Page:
American and French artillery was a key element that led to Allied victory at Yorktown in 1781. Utilizing siege cannon, seasoned American gunners and professional French artillerists fired over 15,000 rounds into British lines during the nine day bombardment. Their effectiveness, accuracy, and destructiveness helped convince Britain's Lord Cornwallis to surrender.
One of the American artillery units at Yorktown was the Second Regiment of the Continental Artillery, commanded by Colonel John Lamb. Today, a volunteer living history gun crew, representing Colonel Lamb's artillery regiment, conducts periodic firing demonstrations, with a reproduction 18-pounder siege gun, commemorating the merit and distinction which Lamb's artillery displayed during the siege of Yorktown.
Colonel John Lamb
With the passage of the Stamp Act in 1765, John Lamb joined the Patriot cause, acquiring a reputation as a "Son of Liberty." When news of the Battle of Lexington reached New York City, Lamb and other Patriots occupied the Customhouse and prevented ships from leaving the harbor.
In July 1775, Lamb was commissioned a captain in the New York artillery, and joined General Richard Montgomery's expedition into Canada. Captured during the attack on Quebec, Lamb was seriously wounded by close-range grapeshot. Returning home on parole in January 1777, he was exchanged. Shortly thereafter he was promoted to a colonel in the Second Regiment of Continental Artillery.
In 1778, when the Continental Army was reorganized, Lamb protested what he perceived as a demotion. In an August 12th letter to General Washington, Lamb wrote, "As I conceive myself greatly injured by the board of general officers, appointed to settle the rank of officers of artillery; I mus beg your excellency's permission to resign." Washington replied the next day, "It pains me to find an officer of your rank and merit soliciting a resignation . . . I repeat my wishes that you will decline your application." Lamb decided to remain in the service.
In 1778 and 1780, Lamb commanded the artillery at West Point, and commanded that post when General Benedict Arnold defected to the British. Although a close friend and admirer of Arnold's, Lamb was outraged at his treason, remarking "If he [Arnold] were hanged tomorrow, I would go barefooted to witness the execution."
During the Yorktown campaign, Lamb continued to command the Second Regiment of the Continental Artillery. On October 9th, Lamb was the Officer of the Day when General Washington fired the first American cannon to open the siege. During the siege, the artillery served with distinction.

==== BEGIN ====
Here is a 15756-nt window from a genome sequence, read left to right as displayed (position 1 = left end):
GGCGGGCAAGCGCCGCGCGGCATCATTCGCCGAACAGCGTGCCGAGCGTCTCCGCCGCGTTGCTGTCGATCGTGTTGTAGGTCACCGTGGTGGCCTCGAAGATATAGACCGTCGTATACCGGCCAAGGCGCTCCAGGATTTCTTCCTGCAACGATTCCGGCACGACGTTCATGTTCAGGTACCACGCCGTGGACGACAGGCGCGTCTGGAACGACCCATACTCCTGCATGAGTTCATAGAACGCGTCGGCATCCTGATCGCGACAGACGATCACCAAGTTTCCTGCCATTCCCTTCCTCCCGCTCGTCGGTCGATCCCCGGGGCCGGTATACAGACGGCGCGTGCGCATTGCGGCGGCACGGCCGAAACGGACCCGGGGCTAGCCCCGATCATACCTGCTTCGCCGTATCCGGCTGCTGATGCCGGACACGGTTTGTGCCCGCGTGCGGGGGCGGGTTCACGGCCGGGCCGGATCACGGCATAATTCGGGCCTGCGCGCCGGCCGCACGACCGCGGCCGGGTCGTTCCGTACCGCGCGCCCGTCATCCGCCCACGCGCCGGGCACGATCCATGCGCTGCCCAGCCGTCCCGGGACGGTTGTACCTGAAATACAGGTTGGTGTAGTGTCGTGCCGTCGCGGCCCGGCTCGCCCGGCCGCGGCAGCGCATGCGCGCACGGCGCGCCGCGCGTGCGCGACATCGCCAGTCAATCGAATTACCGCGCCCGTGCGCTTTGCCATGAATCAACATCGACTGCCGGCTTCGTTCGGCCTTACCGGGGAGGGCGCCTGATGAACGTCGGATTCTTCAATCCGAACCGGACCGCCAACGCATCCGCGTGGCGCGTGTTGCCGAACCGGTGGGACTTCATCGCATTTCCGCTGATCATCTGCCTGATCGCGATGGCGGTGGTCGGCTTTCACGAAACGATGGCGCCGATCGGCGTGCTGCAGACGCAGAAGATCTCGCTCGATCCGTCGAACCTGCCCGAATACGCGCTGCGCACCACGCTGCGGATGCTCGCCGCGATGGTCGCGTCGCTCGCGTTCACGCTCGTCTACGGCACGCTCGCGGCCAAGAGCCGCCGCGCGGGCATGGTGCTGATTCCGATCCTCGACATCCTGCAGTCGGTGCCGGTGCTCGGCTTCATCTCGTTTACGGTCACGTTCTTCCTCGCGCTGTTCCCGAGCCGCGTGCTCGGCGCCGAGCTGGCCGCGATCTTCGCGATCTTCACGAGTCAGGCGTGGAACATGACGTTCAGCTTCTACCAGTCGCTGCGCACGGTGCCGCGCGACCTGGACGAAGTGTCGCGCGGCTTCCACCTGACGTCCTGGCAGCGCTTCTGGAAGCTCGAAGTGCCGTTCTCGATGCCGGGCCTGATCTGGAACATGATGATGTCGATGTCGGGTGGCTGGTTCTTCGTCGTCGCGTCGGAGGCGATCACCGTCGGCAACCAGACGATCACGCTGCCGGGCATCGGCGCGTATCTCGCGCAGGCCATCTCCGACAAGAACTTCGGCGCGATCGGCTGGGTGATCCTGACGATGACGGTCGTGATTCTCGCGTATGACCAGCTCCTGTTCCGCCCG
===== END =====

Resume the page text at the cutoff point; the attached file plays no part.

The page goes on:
The artillery detachment, and Lamb's artillery in particular, were accorded high praise by both Washington and General Henry Knox, chief of artillery for the Continental army. A General Order from the Commander-in-Chief relayed his thanks and appreciation to Lamb artillery unit.
After the British surrender, Lamb was placed in temporary command of all the artillery, and oversaw its return to New York. On September 30, 1783, Lamb was breveted a brigadier general.
On November 25, 1783, Lamb returned to New York City for the first time in eight years. He retired from the service, living off the proceeds from land grants awarded him as pay for his service. During the debates on ratification of the Constitution, he was an opponent and strong anti-federalist. Even so, his position did not prevent him from accepting appointment as Federal Collector of Customs for New York City by President Washington. In 1797 it was discovered that Lamb's deputy had embezzled a large sum of the Custom's duties. Lamb made good the losses, resigned his position, and died in poverty and obscurity in 1800, another forgotten hero of the War for American Independence.
Lamb's Artillery Today
Sunday, March 29, 2009 (12:15 p.m., 1:15 p.m., 2:15 p.m., and 3:15 p.m.)
Did You Know?
The Yorktown Monument to "The Alliance and Victory" was the first monument authorized by the Federal Government. It was authorized on October 29, 1781, just ten days after the victory at Yorktown. However, construction on the monument did not begin until 1881. It was completed in 1884.